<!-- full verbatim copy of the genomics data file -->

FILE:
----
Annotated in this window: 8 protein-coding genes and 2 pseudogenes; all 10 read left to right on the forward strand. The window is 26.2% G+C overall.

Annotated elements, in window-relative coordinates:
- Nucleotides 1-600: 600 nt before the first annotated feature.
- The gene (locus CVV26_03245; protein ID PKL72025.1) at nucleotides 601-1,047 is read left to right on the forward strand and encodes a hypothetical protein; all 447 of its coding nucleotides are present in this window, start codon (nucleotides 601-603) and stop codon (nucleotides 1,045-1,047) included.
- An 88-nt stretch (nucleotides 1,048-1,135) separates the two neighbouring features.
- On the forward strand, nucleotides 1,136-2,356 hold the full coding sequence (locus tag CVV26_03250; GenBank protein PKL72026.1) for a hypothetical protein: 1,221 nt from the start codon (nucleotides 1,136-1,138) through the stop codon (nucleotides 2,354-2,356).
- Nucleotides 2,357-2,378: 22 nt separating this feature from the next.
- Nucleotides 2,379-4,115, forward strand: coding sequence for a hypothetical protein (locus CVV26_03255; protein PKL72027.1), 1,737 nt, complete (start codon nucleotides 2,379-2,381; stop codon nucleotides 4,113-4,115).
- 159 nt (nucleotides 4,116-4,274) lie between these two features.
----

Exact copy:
Annotated in this window: 8 protein-coding genes and 2 pseudogenes; all 10 read left to right on the forward strand. The window is 26.2% G+C overall.

Annotated elements, in window-relative coordinates:
- Nucleotides 1-600: 600 nt before the first annotated feature.
- The gene (locus CVV26_03245; protein ID PKL72025.1) at nucleotides 601-1,047 is read left to right on the forward strand and encodes a hypothetical protein; all 447 of its coding nucleotides are present in this window, start codon (nucleotides 601-603) and stop codon (nucleotides 1,045-1,047) included.
- An 88-nt stretch (nucleotides 1,048-1,135) separates the two neighbouring features.
- On the forward strand, nucleotides 1,136-2,356 hold the full coding sequence (locus tag CVV26_03250; GenBank protein PKL72026.1) for a hypothetical protein: 1,221 nt from the start codon (nucleotides 1,136-1,138) through the stop codon (nucleotides 2,354-2,356).
- Nucleotides 2,357-2,378: 22 nt separating this feature from the next.
- Nucleotides 2,379-4,115, forward strand: coding sequence for a hypothetical protein (locus CVV26_03255; protein PKL72027.1), 1,737 nt, complete (start codon nucleotides 2,379-2,381; stop codon nucleotides 4,113-4,115).
- 159 nt (nucleotides 4,116-4,274) lie between these two features.